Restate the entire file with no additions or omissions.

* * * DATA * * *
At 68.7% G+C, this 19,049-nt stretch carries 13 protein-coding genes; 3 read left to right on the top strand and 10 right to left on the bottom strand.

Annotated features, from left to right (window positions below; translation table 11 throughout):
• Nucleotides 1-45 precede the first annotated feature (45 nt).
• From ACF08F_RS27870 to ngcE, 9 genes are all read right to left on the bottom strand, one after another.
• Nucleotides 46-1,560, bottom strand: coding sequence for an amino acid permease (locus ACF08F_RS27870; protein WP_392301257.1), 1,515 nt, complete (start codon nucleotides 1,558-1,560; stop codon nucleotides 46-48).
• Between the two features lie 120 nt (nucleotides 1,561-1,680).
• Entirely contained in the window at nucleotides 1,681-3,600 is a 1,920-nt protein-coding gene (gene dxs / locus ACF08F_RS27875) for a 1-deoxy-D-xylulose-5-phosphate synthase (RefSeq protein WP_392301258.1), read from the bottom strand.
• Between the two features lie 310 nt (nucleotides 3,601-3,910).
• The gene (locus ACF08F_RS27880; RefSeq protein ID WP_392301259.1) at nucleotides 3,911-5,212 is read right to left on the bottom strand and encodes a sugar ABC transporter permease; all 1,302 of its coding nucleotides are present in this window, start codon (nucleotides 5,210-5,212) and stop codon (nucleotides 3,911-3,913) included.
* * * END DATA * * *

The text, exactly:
At 68.7% G+C, this 19,049-nt stretch carries 13 protein-coding genes; 3 read left to right on the top strand and 10 right to left on the bottom strand.

Annotated features, from left to right (window positions below; translation table 11 throughout):
• Nucleotides 1-45 precede the first annotated feature (45 nt).
• From ACF08F_RS27870 to ngcE, 9 genes are all read right to left on the bottom strand, one after another.
• Nucleotides 46-1,560, bottom strand: coding sequence for an amino acid permease (locus ACF08F_RS27870; protein WP_392301257.1), 1,515 nt, complete (start codon nucleotides 1,558-1,560; stop codon nucleotides 46-48).
• Between the two features lie 120 nt (nucleotides 1,561-1,680).
• Entirely contained in the window at nucleotides 1,681-3,600 is a 1,920-nt protein-coding gene (gene dxs / locus ACF08F_RS27875) for a 1-deoxy-D-xylulose-5-phosphate synthase (RefSeq protein WP_392301258.1), read from the bottom strand.
• Between the two features lie 310 nt (nucleotides 3,601-3,910).
• The gene (locus ACF08F_RS27880; RefSeq protein ID WP_392301259.1) at nucleotides 3,911-5,212 is read right to left on the bottom strand and encodes a sugar ABC transporter permease; all 1,302 of its coding nucleotides are present in this window, start codon (nucleotides 5,210-5,212) and stop codon (nucleotides 3,911-3,913) included.